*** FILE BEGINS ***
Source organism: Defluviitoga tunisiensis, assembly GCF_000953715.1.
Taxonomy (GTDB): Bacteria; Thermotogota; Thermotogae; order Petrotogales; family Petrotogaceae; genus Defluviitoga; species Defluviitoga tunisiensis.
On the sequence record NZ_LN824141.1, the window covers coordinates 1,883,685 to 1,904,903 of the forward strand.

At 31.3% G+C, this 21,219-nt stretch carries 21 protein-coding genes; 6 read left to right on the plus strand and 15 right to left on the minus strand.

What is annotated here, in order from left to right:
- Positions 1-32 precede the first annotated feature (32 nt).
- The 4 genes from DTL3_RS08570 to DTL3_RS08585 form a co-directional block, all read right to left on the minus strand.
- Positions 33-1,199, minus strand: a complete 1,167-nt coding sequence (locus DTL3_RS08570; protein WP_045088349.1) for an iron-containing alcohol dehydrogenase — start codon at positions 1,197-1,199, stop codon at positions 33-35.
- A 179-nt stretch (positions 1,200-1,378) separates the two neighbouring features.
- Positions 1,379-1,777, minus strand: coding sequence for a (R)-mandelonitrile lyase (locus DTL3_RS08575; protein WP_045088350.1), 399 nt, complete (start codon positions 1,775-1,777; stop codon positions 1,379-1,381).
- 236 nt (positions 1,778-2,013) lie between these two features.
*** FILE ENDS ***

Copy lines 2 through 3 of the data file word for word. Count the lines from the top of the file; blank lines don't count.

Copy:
Taxonomy (GTDB): Bacteria; Thermotogota; Thermotogae; order Petrotogales; family Petrotogaceae; genus Defluviitoga; species Defluviitoga tunisiensis.
On the sequence record NZ_LN824141.1, the window covers coordinates 1,883,685 to 1,904,903 of the forward strand.